Tuesday, January 31, 2023

Fine Tuning Monitor Performance

Back in in the age of steam and the Intel 80286, after graduating MIT Katherine set off with friends on their bicycles to ride from Boston to Santa Barbara. She left behind with me two plush creatures (Binkley & Gunther) to help me track her progress.

After Katherine's ride, Binkley & Gunter joined her at UCSB; the staff shortage in Boston was corrected that Christmas by the arrival of Snuffles, the Plump Plush Platinum Programming Polar Bear (or Snuffles P. Bear for short). Snuffles was a happy resident of my (ever bigger) CRT monitors for ten years.

The Tribble, Snuffles, and an assistant on duty ~ 1997

Alas, in ~2000 we moved to LCD monitors, and her position was literally eliminated (she is a plump bear); Room was made for her elsewhere in my office, but no creature bigger than Thomas Tech Bear could balance on the thin LCD monitors since then.

Until this month, that is. I discovered that one can buy stands for LCD monitors. Thus, she able to reclaim her time-honored position, joined by a few senior friends.

The Tribble, Seymour Crayola,Thomas Techer Bear, and Snuffles P. Bear
(click for a larger image)

The 2023 monitor creatures, briefly:

  • The Tribble (1983): Since he arrived during my mainframe era, the Tribble has graced every primary monitor I've used; that has included two mainframe terminals, ~ four PC CRT's, and ~ five PC LCD monitors.
  • Seymour Crayola (2000): Our Patron Bear of High-Performance Computing; he missed the 64-node Thinking Machines CM-5 I used in the early 1990s (upper right in the photograph), but more recently he constantly wanted to use my Google credentials to borrow a datacenter or three.
  • Thomas Techer Bear (1978): The Dean of our Plush Faculty.
  • Snuffles P. Bear (1990): Our Patron Bear of Chocolate (those are Thin Mints at her feet), and the Kendra Electronics Wonderworks Directbear of Marketing.

In Her Own Words

I just program for Drew because Binkley Bunny (who is as snowy white as I am) and Gunther Bear used to help Drew program from the top of kendra's monitor. They went west in September [1990] with Mom so that Mom and Binkley could work on their PhDs. That made the Wonderworks understaffed, so at Christmas [1990] Mom asked me to live with Drew.
— Snuffles P. Bear
My mom is very proud that I'm a computer literate bear. She also thinks Drew has gone off the deep end, although she doesn't mind.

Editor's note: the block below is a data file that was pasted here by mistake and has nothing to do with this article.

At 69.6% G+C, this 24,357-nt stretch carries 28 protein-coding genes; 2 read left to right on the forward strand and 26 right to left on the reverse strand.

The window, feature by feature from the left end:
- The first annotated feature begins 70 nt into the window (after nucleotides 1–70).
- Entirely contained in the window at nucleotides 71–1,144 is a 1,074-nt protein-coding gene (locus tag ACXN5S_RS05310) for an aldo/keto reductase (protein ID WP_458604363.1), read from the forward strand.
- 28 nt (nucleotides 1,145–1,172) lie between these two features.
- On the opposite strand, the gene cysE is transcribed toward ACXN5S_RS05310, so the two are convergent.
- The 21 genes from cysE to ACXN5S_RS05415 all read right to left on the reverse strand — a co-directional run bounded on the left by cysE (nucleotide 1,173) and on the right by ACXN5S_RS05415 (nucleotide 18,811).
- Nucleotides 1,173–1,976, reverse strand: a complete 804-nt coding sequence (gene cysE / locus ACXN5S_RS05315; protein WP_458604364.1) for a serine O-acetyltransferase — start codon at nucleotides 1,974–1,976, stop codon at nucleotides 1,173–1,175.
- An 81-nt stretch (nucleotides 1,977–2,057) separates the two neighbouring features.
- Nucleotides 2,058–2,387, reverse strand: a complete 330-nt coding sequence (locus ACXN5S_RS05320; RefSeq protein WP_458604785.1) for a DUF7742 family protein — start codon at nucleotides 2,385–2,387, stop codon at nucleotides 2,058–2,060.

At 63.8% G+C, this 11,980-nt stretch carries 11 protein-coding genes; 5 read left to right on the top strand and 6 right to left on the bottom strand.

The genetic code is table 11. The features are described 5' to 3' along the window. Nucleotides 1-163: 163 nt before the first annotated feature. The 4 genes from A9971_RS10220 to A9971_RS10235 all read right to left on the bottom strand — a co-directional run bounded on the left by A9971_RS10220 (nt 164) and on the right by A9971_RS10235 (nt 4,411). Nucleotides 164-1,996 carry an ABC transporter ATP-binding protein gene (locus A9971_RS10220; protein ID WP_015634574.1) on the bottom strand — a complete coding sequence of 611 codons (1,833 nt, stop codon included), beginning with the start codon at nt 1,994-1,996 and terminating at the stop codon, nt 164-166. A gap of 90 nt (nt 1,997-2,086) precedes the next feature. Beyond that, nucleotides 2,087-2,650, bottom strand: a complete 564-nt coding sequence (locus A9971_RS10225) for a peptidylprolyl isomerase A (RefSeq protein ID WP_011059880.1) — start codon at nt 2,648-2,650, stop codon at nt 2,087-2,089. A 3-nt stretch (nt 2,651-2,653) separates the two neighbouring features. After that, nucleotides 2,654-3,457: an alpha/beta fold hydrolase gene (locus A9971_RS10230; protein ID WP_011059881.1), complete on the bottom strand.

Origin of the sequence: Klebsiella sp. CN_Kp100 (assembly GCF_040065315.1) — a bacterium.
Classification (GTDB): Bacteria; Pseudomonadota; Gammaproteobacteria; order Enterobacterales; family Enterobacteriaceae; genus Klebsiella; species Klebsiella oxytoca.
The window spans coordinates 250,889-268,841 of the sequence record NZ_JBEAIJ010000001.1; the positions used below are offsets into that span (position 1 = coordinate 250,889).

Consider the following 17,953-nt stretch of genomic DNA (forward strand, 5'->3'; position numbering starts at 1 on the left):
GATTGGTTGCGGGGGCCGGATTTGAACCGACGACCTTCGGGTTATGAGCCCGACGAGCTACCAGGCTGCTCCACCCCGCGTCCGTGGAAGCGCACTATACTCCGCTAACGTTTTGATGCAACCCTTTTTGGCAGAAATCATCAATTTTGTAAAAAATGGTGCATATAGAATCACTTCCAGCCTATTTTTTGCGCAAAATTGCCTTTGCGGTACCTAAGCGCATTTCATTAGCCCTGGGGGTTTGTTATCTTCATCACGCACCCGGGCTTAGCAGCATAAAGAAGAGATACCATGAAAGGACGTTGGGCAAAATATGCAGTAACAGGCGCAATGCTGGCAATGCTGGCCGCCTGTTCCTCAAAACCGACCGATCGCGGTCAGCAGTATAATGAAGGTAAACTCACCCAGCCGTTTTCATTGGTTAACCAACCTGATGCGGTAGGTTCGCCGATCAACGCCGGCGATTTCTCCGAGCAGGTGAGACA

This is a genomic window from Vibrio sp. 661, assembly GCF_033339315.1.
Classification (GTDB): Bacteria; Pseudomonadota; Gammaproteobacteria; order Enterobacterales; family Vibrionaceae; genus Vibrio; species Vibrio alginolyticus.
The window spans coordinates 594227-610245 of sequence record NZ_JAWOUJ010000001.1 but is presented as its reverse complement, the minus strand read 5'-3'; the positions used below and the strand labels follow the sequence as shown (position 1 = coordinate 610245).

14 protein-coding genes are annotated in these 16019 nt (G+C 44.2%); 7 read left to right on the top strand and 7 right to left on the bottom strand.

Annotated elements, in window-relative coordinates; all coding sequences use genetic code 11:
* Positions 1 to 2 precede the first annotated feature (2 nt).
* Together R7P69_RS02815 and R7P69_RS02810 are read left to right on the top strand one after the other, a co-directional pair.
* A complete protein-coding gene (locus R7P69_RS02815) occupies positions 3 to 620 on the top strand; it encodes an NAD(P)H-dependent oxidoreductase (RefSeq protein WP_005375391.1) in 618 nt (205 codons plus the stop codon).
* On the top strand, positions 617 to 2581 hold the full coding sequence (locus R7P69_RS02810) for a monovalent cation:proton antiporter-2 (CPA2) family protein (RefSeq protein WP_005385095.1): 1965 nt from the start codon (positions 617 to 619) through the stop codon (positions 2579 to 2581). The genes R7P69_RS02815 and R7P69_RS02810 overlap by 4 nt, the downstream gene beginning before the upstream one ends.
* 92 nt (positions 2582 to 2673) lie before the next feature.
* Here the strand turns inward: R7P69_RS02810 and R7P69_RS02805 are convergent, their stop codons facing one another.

— Snuffles P. Bear

Wednesday, January 11, 2023

New! Improved! Revisited!

One of the exercise pedals needed to be revised a week after our last visit.  

With my bow-legged feet, there is a certain amount of toe-out stress on the pedals. This means sooner or later the straps with their hole can slip out of the friction fitted pegs on the pedal. The right pedal slipped out three times on two rides, so I took action.

I added Gear Ties under the pedal; they counter the toe-out force by pulling the bottom of the straps together; like a cotter pin on an axel, they don't apply force in the main (vertical) direction of the force on the strap, but keep it from falling off.

Problem fixed.  I hope.

(The left pedal may need the same treatment. Not today.)

Underside View of Pedal with Gear Ties

Sideview of Gear Tie on Pedal

Saturday, January 7, 2023

Throw Another Brick on the Fire

Headline: Syracuse woman wins award for oldest furnace

Pity the oldest furnace contest was not in the Boston area when we first moved there; the winner in Syracuse had a furnace only from 1910. The Stoneham house was over a 100 years old when we bought it in 1995, with a oil fired steam-heat furnace which may have been older than the house.

The Original Jurassic-era Furnace in Stoneham
The Original Jurassic-era Furnace in Stoneham

Our furnace service person thought it was a conversion from coal, and we privately thought it was originally fueled by dinosaur guano. Not fossilized guano, but rather fresh guano straight from the  living source.

Around 2000 we had replaced the tank, which was leaking; we found a previous repair had been done with fiberglass … and oil eats fiberglass. When we replaced it, the 1500 gallon tank had to be replaced with two smaller tanks; I think they had to cut the old tank up to get out it of the cellar.

We already had gas service for the stove and hot water; in 2004 we replaced the furnace with an gas fired one. Not only did was it quieter running, the company figured out why our steam pipes banged (a low spot in a pipe), and we smoothed out our utility bills by going on a budget plan.

Thursday, January 5, 2023

New! Improved!

My exercise bike is ~ 19 years old; the threaded posts (in photo) pushing the pedals away from the cranks so the heels of my bow-legged feet don't hit them, are more like 29 hours old. 

Exercise Bike Pedal Extender Post

They became far more important as I tried to extend my ride time from 48 to 64 minutes. The problem was not the increase in overall length, that but it divides into 16 segments; going from 3 minute segments to 4 minutes on "hills" made me tired and therefore sloppy about keeping my feet straight. (Much banging of heels then occurred.)

The extenders work, too. I wish I'd found them years ago (It seems I wantedneeded to search for "pedal extenders" not "crank extenders"), but I've got 'em now. 🙂

My first 64 minute ride is now in the books.

My thanks to my usual bicycle engineer, Katherine!